Miss a day
Miss a lot


      This is your public service 1-stop-shop for Alaskan and Canadian Arctic energy commentary, news, history, projects and people. We update it daily for you. It is the most timely and complete northern energy archive anywhere — used by media, academia, government and industry officials throughout the world. Northern Gas Pipelines may be the oldest Alaska blog; we invite readers to name others existing before 2001.  -dh



12-25-15 Rhetorical Question: Isn't Alberta Alaska's Canary In The Coal Mine?

25 November 2015 8:09am

Isn't Alberta Alaska's Canary In The Coal Mine?

Alaska Headlamp 

"Wrong every step of the way."

Bill Walker, Alaska Governor, Reserves Tax, Failure, Alaska Journal of Commerce, AkHeadlamp, Morning Headlamp, Alliance, Photo by Dave HarbourIn the wake of the latest self-inflicted challenge for the AKLNG project, the Alaska Journal of Commerce published an editorial chronicling Gov. Bill Walker's (NGP Photo) failings and hypocrisies dating back to his time on the campaign trail.


This is a time of low energy prices and severe industry cost cutting, right? 

Why, under these circumstances, would Alberta's new Premier be attacking carbon on her way to the Paris Climate Change Conference?  

*Why would the Governor of Alaska have recently threatened investors interested in monetizing Alaska's vast gas reserves with a 'reserves tax'? 

Indeed, why wouldn't these leaders be taking extra steps to provide an inviting investment climate for those who sustain the very government that attacks them?

Yes, these are rhetorical questions, answers to which diminish one's confidence in one's government.  Alaska's governor has demonstrated a visceral dislike for industry and a desire to take control of the means, allocation and distribution of production.  Alberta's premier is going, "all in" with the global warming agenda whose real objective is to, "destroy capitalism".

*No, we don't give Alaska's governor a 'pass' on this one solely because he later rescinded / postponed the gas reserves tax threat.  First, he's not expressed any remorse for initiating the threat, implying that the threat is ongoing.  Second, the mere threat of a new tax in a low price environment when investors are considering a $45-65 billion investment either pollutes the investment climate intentionally, or stupidly.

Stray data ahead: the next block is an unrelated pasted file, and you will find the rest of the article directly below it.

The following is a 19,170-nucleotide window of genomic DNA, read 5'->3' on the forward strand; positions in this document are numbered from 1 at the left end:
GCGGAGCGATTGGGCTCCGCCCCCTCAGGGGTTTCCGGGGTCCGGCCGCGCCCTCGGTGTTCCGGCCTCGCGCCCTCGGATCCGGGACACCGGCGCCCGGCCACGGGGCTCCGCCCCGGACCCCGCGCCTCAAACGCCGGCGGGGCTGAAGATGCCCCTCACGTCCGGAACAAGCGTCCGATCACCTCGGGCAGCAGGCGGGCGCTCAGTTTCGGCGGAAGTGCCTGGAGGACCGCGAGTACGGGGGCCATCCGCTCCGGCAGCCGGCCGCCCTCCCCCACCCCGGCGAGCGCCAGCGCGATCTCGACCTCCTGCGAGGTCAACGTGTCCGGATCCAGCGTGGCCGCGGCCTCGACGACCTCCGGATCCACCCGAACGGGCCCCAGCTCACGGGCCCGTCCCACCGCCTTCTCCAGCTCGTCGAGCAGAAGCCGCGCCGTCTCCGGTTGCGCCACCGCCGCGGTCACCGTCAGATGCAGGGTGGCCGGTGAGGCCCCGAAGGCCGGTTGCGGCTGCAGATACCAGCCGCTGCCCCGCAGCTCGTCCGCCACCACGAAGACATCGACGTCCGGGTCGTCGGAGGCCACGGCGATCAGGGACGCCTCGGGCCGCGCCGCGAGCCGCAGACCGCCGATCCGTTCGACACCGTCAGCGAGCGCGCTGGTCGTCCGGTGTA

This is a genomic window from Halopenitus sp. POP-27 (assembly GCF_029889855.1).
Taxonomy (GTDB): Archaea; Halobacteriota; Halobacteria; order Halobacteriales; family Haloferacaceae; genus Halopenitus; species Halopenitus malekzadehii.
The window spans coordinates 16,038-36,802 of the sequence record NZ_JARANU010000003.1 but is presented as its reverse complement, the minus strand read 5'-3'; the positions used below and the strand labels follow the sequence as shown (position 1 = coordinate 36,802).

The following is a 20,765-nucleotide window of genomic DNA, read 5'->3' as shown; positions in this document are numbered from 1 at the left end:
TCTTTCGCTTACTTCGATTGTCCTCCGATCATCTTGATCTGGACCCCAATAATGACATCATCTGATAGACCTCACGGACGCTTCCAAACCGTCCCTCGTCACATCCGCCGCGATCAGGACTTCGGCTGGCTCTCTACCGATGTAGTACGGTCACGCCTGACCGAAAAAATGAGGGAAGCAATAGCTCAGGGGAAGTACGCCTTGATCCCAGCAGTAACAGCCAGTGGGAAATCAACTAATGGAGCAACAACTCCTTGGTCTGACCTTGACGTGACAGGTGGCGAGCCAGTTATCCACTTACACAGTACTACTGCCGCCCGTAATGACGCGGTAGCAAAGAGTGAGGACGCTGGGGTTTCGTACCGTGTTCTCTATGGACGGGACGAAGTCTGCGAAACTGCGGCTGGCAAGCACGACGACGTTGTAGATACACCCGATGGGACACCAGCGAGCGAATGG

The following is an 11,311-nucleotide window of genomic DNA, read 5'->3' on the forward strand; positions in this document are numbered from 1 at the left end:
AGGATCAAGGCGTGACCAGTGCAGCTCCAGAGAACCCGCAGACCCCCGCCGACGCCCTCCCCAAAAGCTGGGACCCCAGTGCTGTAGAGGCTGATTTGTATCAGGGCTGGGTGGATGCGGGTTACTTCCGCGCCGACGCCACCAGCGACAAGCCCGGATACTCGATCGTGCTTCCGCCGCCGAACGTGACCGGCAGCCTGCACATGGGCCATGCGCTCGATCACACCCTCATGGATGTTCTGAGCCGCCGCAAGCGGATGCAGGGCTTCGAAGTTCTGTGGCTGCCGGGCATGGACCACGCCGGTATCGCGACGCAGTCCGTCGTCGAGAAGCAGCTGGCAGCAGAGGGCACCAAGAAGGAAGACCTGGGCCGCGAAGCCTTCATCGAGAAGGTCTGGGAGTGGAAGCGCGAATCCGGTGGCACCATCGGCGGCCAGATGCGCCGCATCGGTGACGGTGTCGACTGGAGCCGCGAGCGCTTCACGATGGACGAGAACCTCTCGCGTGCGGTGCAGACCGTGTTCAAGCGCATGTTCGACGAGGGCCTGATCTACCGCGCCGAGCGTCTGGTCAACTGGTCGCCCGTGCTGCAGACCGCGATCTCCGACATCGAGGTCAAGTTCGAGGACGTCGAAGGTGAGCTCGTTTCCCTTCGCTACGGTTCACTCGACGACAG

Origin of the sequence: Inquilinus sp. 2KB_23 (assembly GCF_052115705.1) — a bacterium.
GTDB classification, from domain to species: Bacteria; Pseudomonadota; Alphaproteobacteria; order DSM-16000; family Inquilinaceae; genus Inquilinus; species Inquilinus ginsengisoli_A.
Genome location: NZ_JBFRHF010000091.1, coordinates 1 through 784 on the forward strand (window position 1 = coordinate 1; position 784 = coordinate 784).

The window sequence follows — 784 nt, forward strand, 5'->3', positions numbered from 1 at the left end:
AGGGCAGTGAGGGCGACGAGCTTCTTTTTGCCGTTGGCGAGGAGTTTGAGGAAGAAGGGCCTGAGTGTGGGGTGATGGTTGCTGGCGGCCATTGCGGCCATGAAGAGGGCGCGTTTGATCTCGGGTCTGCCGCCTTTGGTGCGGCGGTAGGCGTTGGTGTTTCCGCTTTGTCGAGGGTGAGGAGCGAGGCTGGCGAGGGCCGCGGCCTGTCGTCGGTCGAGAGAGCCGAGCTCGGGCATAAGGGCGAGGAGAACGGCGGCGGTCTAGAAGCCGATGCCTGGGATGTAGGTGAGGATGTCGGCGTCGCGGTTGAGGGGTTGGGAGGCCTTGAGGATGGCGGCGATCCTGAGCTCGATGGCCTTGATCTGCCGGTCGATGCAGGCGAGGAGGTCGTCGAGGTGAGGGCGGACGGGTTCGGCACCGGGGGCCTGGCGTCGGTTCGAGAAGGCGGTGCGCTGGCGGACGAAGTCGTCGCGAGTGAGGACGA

In either case, the result is the same: a governor and a premier -- charged with husbanding vast resource wealth and protecting the public interest -- acting in ways that will increase consumer utility / energy costs, while diminishing investment, employment, economic vitality, and government royalty/tax income.    

Alaska's industry layoffs have not yet taken hold in force.  But absent wiser gubernatorial leadership, an economic recession could be just around the corner.  After all, Alaska's government and economy are much more dependent on oil income than Alberta is, and the ultimate pain in the 49th state could be much worse.   -dh 

Group layoffs in Alberta surge past 18000 workers
“Of the 18,006 employees impacted this year, approximately 78 per cent are related to layoffs by the oil and gas sector 

11-24-15 On Being Positive About Alaska's Investment Climate - Big Pipelines Alberta Carbon Policy "Winners"?

24 November 2015 9:19am

Here is our archive reference to the Resource Development Council's important, 36th ANNUAL


Seeking Alpha:  Enbridge and TransCanada seen as winners from Alberta's carbon policy


Governor Bill Walker's Response To Tesoro Alaska's Announcement

Comment: "On Being Positive"

This ADN piece (Left column) by Nathaniel Herz provides additional insight into the attitude and leadership style of Alaska's governor. 

Al Bolea, gas pipeline, LNG, BP, Governor, Alaska, Photo by Dave HarbourReaders will be interested, as well, in this compelling essay on gubernatorial leadership written by retired BP pipeline executive, Al Bolea (NGP Photo).

At times, we have lamented on how our work these days tends to fall on the negative side.  We are, therefore, delighted that Al has produced such a positive piece, the blueprint for an Alaskan governor desiring to successfully run the large and complex State of Alaska - and provide the necessary leadership that could lead to construction of an Ak-LNG project.

Meanwhile, we continue to look for positive signs that Alaska's investment climate is positively supported by both Alaska's elected leaders and the Washington D.C. players.

While we are forced to note that ours is an investment climate long ignored or abused, and that may seem to some to reflect negativity on our part, there are rays of hope and Bolea has offered one of them.

Tom Brennan, Anchorage Daily Planet, ARCO, Snowflake Rebellion, TAPS, ConocoPhillips, Mooses Tooth, Bears Tooth, Photo by Dave HarbourAnother occurred this weekend when a dear friend and former colleague, Tom Brennan (NGP Photo), described the enormous contribution being made by ConocoPhillips under the leadership of longtime Joe Marushack, ConocoPhillips, Alaska North Slope, LNG, gas pipeline, Photo by Dave HarbourAlaska energy executive Joe Marushack (NGP Photo).

...other rays of hope and light which we are quick to acknowledge.

While we celebrate "hope" in approaching Thanksgiving Day, we are also reminded of the sage advice given by a longtime friend, energy analyst and utility manager Joe Griffith, CEA, MEA, MOA, analyst, US Air Force, Alaska, Photo by Dave HarbourJoe Griffith (NGP Photo) who gently reminds fellow Alaskans that, "Hope is not a strategy", a precept to which we believe Al Bolea and Joe Marushack would also subscribe.

To our American readers: Happy Thanksgiving Wishes for Thursday!  

(And...remember the reason for the season!)